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BACKCHECKING

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BACKCHECKING last won the day on April 23 2021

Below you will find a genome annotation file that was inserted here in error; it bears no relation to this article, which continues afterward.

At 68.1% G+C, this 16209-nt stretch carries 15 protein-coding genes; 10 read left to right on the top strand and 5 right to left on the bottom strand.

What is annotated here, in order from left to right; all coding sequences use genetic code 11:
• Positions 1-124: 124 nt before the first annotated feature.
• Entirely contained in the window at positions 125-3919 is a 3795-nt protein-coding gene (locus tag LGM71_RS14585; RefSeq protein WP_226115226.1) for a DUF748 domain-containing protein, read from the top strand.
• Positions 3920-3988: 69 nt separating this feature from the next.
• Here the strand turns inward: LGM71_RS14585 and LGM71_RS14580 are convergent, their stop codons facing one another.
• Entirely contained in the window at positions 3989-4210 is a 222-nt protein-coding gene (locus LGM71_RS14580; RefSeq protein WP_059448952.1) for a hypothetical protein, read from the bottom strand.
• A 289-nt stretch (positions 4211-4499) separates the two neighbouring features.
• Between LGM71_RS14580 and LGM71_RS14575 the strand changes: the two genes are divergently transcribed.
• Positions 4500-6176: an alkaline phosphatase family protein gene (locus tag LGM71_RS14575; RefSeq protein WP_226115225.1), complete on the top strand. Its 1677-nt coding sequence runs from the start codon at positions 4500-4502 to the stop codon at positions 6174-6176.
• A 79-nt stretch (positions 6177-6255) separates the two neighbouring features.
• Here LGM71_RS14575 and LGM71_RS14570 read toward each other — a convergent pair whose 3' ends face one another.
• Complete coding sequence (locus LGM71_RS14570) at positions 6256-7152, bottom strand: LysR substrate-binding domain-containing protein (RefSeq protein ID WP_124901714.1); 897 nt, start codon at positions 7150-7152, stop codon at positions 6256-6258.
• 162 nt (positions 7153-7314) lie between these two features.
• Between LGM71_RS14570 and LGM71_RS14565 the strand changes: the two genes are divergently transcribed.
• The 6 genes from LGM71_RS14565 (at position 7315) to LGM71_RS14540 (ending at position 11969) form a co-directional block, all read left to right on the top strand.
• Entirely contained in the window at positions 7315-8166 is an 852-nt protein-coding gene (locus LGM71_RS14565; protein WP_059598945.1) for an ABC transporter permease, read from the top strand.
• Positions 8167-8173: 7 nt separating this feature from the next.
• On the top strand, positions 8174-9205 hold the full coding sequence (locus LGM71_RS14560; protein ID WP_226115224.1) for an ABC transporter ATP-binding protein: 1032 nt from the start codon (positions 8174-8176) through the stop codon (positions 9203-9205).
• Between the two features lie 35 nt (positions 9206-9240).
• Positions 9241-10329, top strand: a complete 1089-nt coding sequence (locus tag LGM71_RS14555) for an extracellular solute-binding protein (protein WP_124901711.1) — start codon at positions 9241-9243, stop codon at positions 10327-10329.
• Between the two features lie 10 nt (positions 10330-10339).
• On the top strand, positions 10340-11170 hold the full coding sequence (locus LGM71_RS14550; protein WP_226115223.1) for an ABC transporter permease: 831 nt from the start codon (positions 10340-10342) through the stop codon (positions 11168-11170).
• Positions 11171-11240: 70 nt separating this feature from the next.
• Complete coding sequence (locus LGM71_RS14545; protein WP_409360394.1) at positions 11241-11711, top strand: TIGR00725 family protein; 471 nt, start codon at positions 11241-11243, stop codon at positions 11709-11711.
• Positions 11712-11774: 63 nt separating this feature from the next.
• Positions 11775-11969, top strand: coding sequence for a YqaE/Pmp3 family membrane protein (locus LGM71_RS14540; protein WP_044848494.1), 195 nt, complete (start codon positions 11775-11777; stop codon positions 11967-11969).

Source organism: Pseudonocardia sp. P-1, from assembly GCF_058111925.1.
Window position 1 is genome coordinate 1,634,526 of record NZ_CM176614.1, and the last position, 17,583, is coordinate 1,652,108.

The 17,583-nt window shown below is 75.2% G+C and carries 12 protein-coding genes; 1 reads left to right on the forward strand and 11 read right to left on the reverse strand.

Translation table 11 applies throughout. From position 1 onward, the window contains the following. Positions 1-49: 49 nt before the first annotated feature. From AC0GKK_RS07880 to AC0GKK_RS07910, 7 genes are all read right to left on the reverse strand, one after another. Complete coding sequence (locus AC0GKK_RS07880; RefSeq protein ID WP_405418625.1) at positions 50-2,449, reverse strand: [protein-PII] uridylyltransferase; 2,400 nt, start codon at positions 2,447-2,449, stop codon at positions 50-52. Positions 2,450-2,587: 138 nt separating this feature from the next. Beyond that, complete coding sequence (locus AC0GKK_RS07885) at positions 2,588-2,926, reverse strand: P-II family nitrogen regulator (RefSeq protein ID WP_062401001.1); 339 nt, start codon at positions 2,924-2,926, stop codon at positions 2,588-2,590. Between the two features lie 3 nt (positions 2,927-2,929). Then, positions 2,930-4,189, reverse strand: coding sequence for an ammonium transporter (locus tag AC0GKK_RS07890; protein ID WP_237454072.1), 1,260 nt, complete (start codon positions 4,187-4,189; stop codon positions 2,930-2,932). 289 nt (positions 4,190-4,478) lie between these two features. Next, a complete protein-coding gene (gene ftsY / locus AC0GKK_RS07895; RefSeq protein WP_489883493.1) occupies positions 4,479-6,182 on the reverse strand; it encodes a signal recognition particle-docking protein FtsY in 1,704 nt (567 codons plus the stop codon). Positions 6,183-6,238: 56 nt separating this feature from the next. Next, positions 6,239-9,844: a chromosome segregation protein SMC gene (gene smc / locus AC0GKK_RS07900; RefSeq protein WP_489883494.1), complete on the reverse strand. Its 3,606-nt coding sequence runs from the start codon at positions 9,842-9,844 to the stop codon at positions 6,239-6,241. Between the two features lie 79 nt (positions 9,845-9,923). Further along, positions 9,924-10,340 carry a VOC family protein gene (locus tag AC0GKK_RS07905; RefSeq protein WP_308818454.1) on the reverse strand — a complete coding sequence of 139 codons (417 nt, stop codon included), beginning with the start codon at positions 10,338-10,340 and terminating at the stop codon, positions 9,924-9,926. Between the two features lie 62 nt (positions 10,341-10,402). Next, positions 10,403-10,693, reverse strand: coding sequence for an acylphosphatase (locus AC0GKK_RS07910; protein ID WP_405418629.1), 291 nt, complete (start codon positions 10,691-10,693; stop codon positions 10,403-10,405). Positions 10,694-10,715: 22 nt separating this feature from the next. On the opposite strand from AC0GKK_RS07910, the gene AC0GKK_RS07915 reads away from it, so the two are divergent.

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  1. Youth Hockey Site Rethinks Ranking Teams of Children MYHockey Rankings will no longer rate 11-and-under teams in the United States and Canada, its founder said, describing the practice as potentially harmful. Give this article Goalie Chase Crawford of the Allegheny Badgers 10-and-under hockey team in a 2021 tournament against the Altoona Trackers in Cranberry, Pa.Credit...Jared Wickerham for The New York Times By David Andreatta Published May 13, 2022Updated May 15, 2022 A website that has shaped youth hockey in the United States and Canada in part by ranking thousands of teams across both countries on a weekly basis has announced that it will stop the practice at the youngest levels of competition. Neil Lodin, the founder of MYHockey Rankings, said on its website on Wednesday that the platform would no longer assign a numerical rank to teams of children under 11, explaining that rankings contributed to an unhealthy approach to the game by adults. “Youth sports have become a rat race to the top amongst parents, coaches and clubs,” Lodin wrote. “There is this ‘If you aren’t keeping up with the Joneses, do you even love your kid?’ mentality out there. ADVERTISEMENT Continue reading the main story “The youth hockey community isn’t immune from these issues,” his message stated. “And let’s be honest, rankings are a contributing factor when they’re used in a negative and exclusionary manner instead of as a coaching tool and scheduling resource.” In December 2021, MYHockey Rankings and its influence were the subject of an article in The New York Times. Ken Martel, the director of player development for U.S.A. Hockey, the sport’s governing body, said in the article that he feared the weight given to rankings by some parents, coaches and youth hockey associations had a harmful effect on player development and the cost of playing the game. The website’s ability to cull and crunch an array of statistical data on thousands of teams spanning age groups 9 to 18 has made it an indispensable resource for many in the youth hockey community. At its core is a sophisticated algorithm that predicts a team’s “performance rating” and the goal differential of any game it might play against any opponent in the database. Coaches and tournament directors routinely use the website to identify teams that are projected to be evenly matched, and schedule games accordingly. ADVERTISEMENT Continue reading the main story But critics have contended that the website’s ancillary practice of assigning a numerical rank to teams has fueled a primal instinct among too many youth hockey stakeholders to climb the rankings ladder in a never-ending game of one-upmanship. In an interview, Lodin said the website would continue to provide the core data that helped inform scheduling decisions — like win-loss records, game results and other statistics — while eliminating the rankings for its youngest teams. The site ranked roughly 3,000 teams of children under 11 years old during the most recent hockey season. “We’re taking action that we think makes users more likely to use the site as intended, as a tool to help teams schedule appropriate levels of competition, as opposed to the detriment of hockey,” Lodin said. Tom Farrey, the executive director of the Aspen Institute’s Sports and Society Program, whom Lodin credited with posing the idea of getting rid of rankings while retaining the data that helps teams find well-matched competition, called the move “a step in the right direction.” “It sends the message that development is more important than comparing kids and teams who are still in the early stages of growth,” Farrey said. Martel, of U.S.A. Hockey, applauded the development. “This will hopefully relieve some of the pressure a bit,” he said. “We’re a late-developing sport. The best young kids aren’t the best kids later on. Nobody knows who’s really good until after puberty.”